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An “Ex-CIT” (exit) from funding funds? Pension plans go to Collective Funding Trusts

We have seen an increase in the number of retirement plans recently leaving mutual funds in favor of mutual funds (CITs). Often times, the transition is simply a change in structure, that is, moving from the mutual fund of the same investment manager to its CIT counterpart. This post examines some of the possible reasons for this trend by comparing some key differences between the two mutual fund structures.

What’s under the hood

A mutual fund is generally a business trust that is registered as an investment company under the Investment Company Act of 1940 and is managed under a mutual fund offering document or “prospectus”. A mutual fund’s assets are typically held by a specialized bank or custodian; Shares in an investment fund are denominated in “shares”; and mutual funds are usually identified with a ticker symbol.

A CIT is established as a trust not registered under the Investment Company Act of 1940, with a trustee generally responsible for the administration and administration of the trust and its assets. The trustee may also appoint a sub-adviser to advise on the management of the trust’s assets, usually keeping final decision-making powers to himself. The trust is typically set up under a deed of trust and investors participate in the CIT by completing a subscription document containing the legal terms of the investment.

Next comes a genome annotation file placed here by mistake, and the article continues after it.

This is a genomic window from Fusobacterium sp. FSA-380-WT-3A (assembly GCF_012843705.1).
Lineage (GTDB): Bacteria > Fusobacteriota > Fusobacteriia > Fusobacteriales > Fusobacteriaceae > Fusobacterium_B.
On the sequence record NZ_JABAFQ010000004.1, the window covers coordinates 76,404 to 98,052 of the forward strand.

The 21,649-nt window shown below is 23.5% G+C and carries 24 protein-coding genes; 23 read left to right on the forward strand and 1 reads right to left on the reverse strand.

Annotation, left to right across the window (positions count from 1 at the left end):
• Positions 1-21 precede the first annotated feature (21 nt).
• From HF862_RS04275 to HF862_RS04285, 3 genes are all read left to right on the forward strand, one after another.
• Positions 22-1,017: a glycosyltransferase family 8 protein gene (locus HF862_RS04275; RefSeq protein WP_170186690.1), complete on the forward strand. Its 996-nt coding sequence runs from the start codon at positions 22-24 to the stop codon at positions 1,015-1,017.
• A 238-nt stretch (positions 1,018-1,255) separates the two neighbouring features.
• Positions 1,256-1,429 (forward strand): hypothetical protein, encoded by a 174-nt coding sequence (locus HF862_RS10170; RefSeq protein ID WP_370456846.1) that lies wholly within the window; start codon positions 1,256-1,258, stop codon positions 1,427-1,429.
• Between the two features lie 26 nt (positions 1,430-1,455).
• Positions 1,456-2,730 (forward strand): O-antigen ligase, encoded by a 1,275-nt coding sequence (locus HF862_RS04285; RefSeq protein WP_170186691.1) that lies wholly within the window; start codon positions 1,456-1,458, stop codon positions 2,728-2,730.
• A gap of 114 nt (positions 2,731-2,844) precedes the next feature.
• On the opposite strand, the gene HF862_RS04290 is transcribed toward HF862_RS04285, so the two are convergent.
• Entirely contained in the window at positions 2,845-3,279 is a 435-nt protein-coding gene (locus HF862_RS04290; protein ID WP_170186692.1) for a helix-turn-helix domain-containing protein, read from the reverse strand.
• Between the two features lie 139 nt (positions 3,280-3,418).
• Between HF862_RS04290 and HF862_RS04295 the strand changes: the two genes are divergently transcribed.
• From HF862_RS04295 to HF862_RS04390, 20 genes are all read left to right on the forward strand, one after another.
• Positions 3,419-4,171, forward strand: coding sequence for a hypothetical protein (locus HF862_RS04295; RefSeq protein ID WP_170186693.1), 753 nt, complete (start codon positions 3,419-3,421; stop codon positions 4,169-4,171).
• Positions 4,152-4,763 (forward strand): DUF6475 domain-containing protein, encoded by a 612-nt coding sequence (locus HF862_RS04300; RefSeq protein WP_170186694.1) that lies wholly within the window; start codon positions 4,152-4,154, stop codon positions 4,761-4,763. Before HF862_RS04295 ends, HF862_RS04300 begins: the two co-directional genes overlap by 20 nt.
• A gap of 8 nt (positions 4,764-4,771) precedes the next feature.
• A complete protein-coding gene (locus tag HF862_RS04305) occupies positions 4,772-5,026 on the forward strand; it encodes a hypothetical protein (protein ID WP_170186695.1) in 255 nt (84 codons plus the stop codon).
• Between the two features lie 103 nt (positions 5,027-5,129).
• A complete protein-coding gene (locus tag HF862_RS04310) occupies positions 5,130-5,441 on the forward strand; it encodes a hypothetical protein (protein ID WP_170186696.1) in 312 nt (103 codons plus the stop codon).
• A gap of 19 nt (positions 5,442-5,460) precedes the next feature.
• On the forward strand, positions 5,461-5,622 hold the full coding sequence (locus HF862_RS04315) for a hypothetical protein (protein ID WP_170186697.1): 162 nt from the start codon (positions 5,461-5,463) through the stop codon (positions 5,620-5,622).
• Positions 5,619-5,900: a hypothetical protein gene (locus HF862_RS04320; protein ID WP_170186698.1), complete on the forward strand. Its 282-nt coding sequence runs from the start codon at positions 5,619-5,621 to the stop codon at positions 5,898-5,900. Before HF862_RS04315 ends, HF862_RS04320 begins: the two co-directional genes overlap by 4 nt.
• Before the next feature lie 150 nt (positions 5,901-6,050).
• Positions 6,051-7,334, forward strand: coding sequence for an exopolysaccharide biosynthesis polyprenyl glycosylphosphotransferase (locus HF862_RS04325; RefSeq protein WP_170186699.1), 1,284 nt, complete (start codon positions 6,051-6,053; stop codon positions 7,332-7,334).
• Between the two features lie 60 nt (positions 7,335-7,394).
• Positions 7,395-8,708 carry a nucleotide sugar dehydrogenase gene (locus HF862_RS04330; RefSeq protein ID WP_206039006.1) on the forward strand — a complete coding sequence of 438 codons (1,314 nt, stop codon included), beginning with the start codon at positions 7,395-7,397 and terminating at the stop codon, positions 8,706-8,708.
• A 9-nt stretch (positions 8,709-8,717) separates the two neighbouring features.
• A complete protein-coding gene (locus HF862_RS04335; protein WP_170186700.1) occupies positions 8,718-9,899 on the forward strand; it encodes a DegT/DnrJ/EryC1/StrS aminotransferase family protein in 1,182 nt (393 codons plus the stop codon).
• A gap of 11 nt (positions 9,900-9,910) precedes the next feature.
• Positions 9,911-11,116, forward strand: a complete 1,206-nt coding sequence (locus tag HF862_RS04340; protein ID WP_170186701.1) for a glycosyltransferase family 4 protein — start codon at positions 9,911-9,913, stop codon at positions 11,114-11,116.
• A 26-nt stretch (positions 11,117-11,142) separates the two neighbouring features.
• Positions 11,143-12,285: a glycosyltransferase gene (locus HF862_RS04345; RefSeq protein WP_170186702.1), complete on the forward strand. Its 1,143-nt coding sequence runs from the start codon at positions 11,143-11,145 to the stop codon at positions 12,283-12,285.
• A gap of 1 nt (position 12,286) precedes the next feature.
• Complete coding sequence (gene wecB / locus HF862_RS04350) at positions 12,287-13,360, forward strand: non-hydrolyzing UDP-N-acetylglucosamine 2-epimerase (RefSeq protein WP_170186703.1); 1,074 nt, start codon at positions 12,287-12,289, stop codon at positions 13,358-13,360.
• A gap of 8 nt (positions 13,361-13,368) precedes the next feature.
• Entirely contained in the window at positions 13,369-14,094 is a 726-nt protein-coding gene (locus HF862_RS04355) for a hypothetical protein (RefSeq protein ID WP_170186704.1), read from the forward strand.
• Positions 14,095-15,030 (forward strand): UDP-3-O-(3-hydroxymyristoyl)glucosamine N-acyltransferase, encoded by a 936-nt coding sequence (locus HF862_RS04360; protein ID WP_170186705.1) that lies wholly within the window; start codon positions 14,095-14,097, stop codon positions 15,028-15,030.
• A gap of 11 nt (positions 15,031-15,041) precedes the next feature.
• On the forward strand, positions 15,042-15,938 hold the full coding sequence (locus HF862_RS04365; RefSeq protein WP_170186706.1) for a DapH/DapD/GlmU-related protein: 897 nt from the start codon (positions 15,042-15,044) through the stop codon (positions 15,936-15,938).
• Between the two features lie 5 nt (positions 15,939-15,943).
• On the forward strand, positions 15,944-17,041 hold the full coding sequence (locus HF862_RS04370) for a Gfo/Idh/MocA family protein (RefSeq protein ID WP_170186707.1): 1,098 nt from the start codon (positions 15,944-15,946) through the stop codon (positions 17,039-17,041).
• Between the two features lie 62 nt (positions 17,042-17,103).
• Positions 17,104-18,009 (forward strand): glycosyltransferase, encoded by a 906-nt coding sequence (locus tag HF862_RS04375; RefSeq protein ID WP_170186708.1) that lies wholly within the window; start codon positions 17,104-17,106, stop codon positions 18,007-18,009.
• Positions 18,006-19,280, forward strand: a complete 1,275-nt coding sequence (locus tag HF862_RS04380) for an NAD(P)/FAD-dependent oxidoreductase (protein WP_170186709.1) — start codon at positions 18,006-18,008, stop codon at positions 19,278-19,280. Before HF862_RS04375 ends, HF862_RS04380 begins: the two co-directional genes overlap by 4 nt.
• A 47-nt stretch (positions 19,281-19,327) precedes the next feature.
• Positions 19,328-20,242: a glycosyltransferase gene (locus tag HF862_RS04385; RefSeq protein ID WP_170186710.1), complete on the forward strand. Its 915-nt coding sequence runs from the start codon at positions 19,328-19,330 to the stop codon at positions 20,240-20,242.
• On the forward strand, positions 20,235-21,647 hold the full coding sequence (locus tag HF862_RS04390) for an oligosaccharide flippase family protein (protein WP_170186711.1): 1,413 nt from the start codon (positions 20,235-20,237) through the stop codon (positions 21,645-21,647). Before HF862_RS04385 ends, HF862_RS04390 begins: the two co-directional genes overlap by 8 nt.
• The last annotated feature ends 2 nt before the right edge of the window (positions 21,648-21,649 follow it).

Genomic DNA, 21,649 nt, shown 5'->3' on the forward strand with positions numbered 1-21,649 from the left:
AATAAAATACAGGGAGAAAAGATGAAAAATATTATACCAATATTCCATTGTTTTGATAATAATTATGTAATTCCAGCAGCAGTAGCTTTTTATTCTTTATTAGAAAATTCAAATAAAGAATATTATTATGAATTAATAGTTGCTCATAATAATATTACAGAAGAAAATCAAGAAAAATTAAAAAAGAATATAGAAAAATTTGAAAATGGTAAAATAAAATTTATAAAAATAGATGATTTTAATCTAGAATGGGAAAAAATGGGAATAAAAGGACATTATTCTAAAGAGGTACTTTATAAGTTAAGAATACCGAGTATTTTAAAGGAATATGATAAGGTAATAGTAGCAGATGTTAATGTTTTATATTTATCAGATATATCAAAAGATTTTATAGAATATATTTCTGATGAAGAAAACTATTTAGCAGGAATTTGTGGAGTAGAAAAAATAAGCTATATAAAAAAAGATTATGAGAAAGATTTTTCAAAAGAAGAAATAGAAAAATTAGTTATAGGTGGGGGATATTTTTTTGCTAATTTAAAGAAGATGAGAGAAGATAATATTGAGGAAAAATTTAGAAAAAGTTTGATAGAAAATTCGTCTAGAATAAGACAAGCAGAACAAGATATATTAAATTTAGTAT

Who can buy

Mutual funds are generally available to all investors (although certain classes may only be available to certain investors who meet certain minimum requirements or other qualifications). CITs may need to restrict eligible investors based on whether a CIT intends to qualify as an exempt group trust under IRS Revenue Ruling 81-100 (which many do) and depending on securities law exemptions from which the CIT want to leave. The effect of these rules is that CIT participation is generally limited to various types of retirement plans and schemes.

Who is the ERISA trustee here?

A key difference between mutual funds and CITs is the applicability of ERISA. Investment managers and mutual fund sponsors are exempt from ERISA because the mutual fund’s shares held in the plan’s trust are “plan assets,” but the mutual fund’s underlying assets are not. In contrast, if there is only a single ERISA plan investor in a CIT, the underlying assets of the CIT are plan assets, which are subject to all of ERISA’s fiduciary and prohibited transaction regulations.

Show me the money

One of the main reasons a trustee decides to swap a mutual fund for a CIT is cost. CITs can often offer the same strategy at a lower cost by avoiding the additional costs associated with the regulatory regime that applies to mutual funds. Of course, the move would mean that regulatory protection for mutual funds would not be automatic, but that the trustee may have to negotiate more protection terms for the investment.

CITs are also usually more flexible than mutual funds to quickly and easily establish new asset classes with different fee levels, which gives CITs more leeway in negotiating fees in order to attract investors with different investment amounts. While CITs generally offer fee and cost savings, plan trustees should consider other expenses in implementing the CIT, such as more extensive legal review and participant communications.

Moving to lower-cost investment options can also offer trustees some convenience, given the explosion in ERISA litigation we’ve seen in recent years, with many cases claiming trustees choosing planned investment options that were too costly.

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